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How would the US verify that North Korea is disarming? [Copy link] 中文

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Post time 2018-3-10 16:18:26 |Display all floors

Washingon: Nearly 18 years ago, one of North Korea's most senior military officers stepped into the Oval Office and handed then president Bill Clinton a letter from the isolated nation's leader, inviting him to Pyongyang.

"If you come to Pyongyang," Marshal Jo Myong-rok told Clinton as they sat in chairs by the fireplace, "Kim Jong-il will guarantee that he will satisfy all your security concerns."

It was a remarkable moment - a North Korean emissary in full uniform sitting at the White House for the first time since the armistice that suspended the Korean War in 1953.

Clinton was cautious, given the enormous complexity of verifying that North Korea would eliminate weapons to strike the United States. The president thanked his visitor — and sent his secretary of state, Madeleine Albright, who concluded that the North Koreans were not ready to offer a full, verifiable dismantlement of their missile program. So Clinton pulled the plug.(He eventually met Kim Jong-il on an unannounced visit to on a mission to free two detained American journalists, Laura Ling and Euna Lee, in 2009.)


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Post time 2018-3-10 16:20:59 |Display all floors
This post was edited by Grace222 at 2018-3-10 16:22

If DonaldTrump to meet Kim Jong-un,the son of the dictator who made the offer to Clinton, the challenge of verifying that North Korea is on the way to disarmament will be far, far greater than it was nearly two decades ago. In the years since, the North has tested six nuclear weapons and, according to US intelligence agencies, has 20 to 60 more.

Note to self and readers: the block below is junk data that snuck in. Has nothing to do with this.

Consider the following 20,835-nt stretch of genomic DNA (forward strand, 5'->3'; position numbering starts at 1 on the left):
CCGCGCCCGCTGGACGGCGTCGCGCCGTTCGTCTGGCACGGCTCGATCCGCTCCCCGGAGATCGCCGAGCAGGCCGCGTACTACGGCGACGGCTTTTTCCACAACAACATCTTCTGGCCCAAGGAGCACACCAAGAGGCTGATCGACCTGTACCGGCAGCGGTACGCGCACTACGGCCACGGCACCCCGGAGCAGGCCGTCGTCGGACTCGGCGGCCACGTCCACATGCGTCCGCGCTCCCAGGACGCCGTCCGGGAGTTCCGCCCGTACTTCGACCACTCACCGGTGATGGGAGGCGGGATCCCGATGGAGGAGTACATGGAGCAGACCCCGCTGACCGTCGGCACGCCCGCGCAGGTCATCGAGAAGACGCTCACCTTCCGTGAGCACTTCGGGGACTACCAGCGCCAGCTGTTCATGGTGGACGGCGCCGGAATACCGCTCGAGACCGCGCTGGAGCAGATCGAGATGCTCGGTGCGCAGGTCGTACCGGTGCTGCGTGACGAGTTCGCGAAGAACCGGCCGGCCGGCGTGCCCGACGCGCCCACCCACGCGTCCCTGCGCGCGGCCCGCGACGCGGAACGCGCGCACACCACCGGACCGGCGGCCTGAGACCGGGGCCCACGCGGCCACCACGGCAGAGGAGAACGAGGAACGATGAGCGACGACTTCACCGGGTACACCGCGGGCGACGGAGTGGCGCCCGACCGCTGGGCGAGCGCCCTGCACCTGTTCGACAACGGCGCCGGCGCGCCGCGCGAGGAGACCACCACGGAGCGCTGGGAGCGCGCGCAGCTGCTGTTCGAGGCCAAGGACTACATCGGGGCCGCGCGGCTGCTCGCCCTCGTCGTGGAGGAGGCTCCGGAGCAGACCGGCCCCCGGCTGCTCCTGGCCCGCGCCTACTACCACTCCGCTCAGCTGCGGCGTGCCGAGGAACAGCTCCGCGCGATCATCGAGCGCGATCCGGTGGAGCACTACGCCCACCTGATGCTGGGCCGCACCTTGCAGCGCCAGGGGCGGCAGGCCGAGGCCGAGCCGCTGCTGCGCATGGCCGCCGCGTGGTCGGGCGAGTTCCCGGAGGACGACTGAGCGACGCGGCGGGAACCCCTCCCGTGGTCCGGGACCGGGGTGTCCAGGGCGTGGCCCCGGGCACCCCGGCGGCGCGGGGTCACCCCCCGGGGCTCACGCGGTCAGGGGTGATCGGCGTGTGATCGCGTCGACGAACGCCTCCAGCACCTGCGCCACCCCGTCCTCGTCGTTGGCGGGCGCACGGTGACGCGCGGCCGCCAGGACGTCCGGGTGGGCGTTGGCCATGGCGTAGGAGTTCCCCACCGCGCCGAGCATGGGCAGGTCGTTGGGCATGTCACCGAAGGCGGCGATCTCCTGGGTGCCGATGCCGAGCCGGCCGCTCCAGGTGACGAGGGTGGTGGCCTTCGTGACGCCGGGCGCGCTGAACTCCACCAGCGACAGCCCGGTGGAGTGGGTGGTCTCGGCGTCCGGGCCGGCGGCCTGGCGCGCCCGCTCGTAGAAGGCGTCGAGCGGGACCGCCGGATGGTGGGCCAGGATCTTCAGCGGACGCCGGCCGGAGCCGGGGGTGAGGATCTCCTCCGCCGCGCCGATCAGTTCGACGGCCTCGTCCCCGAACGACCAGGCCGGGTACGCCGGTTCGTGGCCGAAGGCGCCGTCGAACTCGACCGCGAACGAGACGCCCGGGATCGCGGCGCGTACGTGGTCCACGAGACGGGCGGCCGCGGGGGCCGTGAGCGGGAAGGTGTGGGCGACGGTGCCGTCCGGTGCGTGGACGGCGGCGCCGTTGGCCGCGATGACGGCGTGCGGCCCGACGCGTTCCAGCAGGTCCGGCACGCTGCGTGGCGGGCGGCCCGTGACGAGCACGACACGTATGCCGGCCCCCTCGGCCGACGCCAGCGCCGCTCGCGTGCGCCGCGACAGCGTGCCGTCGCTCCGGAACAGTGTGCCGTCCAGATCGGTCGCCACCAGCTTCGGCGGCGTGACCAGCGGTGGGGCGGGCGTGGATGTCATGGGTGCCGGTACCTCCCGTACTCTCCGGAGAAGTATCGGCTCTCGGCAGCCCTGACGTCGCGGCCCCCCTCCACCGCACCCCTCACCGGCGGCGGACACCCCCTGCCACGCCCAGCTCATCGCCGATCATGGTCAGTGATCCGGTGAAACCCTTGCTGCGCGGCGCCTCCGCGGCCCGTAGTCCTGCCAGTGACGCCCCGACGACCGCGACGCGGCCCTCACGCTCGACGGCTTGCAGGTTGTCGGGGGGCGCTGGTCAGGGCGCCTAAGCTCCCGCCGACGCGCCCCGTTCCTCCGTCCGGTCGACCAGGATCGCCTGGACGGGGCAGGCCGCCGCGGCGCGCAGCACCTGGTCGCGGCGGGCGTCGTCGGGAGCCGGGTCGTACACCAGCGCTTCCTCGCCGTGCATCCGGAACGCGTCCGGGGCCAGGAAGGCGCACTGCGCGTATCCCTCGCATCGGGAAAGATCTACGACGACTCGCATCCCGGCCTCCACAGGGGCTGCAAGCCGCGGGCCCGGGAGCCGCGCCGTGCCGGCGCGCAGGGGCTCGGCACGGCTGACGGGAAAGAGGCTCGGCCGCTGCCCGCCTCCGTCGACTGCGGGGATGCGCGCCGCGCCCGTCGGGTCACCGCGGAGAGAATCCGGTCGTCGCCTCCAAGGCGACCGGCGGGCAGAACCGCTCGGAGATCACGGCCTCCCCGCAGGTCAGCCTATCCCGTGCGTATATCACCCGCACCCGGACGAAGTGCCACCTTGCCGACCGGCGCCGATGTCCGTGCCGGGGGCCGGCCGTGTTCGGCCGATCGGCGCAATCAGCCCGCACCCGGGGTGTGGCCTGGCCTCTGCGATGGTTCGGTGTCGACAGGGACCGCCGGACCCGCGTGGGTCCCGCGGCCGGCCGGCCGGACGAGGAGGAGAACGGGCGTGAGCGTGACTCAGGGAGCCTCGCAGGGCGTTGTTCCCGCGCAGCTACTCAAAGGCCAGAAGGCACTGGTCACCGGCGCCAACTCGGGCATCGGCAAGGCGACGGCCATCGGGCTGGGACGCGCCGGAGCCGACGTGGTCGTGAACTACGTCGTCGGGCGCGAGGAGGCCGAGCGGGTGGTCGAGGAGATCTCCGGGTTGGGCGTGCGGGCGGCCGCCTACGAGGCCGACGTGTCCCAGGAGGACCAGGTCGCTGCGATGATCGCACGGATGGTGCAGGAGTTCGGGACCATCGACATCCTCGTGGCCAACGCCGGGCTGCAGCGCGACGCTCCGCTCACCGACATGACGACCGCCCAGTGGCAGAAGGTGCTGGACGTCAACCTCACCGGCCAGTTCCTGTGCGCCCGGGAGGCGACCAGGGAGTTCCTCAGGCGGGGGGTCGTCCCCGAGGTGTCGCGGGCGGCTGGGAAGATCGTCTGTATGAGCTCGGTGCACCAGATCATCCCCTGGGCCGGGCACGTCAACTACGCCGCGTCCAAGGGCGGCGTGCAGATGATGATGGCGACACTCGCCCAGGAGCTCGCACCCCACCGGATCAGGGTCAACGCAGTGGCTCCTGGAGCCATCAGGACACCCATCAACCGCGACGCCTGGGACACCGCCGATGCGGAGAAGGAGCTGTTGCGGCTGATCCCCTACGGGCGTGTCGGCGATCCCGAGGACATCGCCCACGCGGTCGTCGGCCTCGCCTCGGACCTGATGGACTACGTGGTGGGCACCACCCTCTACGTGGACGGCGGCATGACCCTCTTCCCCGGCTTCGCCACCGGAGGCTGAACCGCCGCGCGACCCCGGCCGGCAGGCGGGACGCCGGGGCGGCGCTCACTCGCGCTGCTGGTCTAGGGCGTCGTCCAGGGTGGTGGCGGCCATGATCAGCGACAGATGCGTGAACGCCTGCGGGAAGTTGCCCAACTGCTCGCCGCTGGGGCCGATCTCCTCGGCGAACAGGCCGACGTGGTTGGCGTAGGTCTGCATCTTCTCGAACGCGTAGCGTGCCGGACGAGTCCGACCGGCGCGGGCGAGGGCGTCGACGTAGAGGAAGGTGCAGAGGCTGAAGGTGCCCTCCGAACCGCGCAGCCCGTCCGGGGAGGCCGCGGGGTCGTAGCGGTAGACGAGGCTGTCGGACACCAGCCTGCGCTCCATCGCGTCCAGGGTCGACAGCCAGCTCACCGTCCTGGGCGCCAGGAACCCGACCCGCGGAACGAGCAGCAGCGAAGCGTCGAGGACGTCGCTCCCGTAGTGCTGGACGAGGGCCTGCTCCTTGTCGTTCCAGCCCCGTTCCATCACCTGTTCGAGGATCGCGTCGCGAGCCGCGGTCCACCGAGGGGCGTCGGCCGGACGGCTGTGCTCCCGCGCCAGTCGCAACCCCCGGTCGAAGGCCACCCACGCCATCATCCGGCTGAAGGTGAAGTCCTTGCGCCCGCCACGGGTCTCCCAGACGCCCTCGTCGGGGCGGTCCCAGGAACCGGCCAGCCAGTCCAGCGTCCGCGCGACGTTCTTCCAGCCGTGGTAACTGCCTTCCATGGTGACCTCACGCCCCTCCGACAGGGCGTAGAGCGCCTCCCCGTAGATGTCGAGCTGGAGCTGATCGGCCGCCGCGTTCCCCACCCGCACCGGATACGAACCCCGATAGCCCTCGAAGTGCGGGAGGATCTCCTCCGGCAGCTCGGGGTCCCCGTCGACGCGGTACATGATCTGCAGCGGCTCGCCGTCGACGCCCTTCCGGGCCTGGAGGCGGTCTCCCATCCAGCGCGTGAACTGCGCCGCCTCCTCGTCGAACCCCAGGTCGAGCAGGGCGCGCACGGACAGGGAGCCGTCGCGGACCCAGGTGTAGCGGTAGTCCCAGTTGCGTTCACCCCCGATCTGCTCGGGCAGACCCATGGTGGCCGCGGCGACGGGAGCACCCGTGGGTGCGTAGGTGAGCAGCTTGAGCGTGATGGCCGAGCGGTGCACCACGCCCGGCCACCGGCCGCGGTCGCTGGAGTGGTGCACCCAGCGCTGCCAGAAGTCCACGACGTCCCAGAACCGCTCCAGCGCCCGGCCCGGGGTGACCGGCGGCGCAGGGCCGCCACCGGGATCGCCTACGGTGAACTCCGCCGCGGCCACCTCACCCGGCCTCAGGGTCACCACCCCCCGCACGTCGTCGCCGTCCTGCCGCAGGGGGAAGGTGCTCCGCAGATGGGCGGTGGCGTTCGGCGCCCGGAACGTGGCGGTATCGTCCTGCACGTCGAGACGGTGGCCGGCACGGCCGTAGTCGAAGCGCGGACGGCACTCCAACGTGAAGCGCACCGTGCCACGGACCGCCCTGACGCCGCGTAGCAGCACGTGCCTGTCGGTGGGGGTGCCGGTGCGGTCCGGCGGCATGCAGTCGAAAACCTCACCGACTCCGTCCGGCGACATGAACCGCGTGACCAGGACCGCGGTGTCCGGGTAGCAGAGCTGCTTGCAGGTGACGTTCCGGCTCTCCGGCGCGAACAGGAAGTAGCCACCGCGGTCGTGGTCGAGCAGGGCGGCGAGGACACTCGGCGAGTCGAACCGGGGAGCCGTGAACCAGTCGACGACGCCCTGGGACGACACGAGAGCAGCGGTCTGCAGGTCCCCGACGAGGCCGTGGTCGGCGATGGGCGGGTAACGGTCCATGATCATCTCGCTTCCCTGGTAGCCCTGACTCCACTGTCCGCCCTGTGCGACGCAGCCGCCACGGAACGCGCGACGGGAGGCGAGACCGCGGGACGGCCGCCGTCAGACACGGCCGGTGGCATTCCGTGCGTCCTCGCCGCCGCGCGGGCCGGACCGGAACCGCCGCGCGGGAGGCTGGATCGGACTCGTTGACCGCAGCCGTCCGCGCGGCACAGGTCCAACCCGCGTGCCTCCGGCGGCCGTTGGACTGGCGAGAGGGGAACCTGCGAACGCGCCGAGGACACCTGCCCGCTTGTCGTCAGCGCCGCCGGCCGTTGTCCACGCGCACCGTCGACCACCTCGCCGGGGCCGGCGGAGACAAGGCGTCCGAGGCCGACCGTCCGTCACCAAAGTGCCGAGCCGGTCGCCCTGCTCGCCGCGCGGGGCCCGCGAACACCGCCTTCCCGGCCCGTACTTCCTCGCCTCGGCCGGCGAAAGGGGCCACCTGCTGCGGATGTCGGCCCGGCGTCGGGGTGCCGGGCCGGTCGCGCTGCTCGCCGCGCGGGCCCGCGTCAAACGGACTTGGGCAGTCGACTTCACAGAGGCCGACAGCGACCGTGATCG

Its missile program is now vast, including intercontinental missiles that may be able to hit the United States and mobile missiles that can be hidden in tunnels around North Korea before being pulled out and launched quickly.


"Diplomacy is a good step, but verification is key," said Wendy Sherman, who was in the Oval Office during that visit October 11, 2000, and travelled with Albright on that ultimately unsatisfying trip.


There would need to be "site inspections everywhere necessary, as we negotiated for Iran," Sherman said, a small dig at Trump, who has complained that the 2015 nuclear deal with Tehran left too much room for cheating. "Kim is in the driver seat - he has many nuclear weapons and he knows where all of them are. We don't."


As with much diplomacy in the Trump era, this one is happening without a full playbook.

The usual approach would be to negotiate the details first — defining the scope of any agreement, including fundamental questions like whether it would be limited to the nuclear and missile programs or would include the North's conventional and cyber weapons.


Under standard diplomatic tactics, a presidential summit would be held out for the end of negotiations - as the lure for the North Koreans to complete the deal.


In this case, the summit would come first. It would not be a negotiation, US Secretary of State Rex Tillerson said from Africa, but a "meeting." It was a sign of how the process has been turned upside down that Tillerson — not for the first time — was out of the loop on the North Korean offer and appears to have heard about the president's decision after it happened.


Tillerson's own advisers have expressed skepticism that this effort will go very far. They recall previous commitments to "denuclearisation" that have been abandoned. That is the big risk behind this meeting — if it fails, two leaders who are acutely attuned to never backing down could find themselves back on the path to confrontation.


But Trump is supremely confident that he can hammer out the broad strokes in a one-on-one encounter, which he suggested during the campaign might take place over a hamburger. And Kim seems convinced that he has the upper hand.





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Post time 2018-3-10 16:21:26 |Display all floors
Grace222 Post time: 2018-3-10 16:20
If DonaldTrump to meet Kim Jong-un,the son of the dictator who made the offer to Clinton, the challe ...

The past year of missile and nuclear tests have put Kim, by the estimates of Mike Pompeo, the CIA director, "within months" of proving he could hit any US city with a nuclear weapon. That gives the North Korean leader a Plan B that his father and his grandfather never enjoyed.

The risks are many.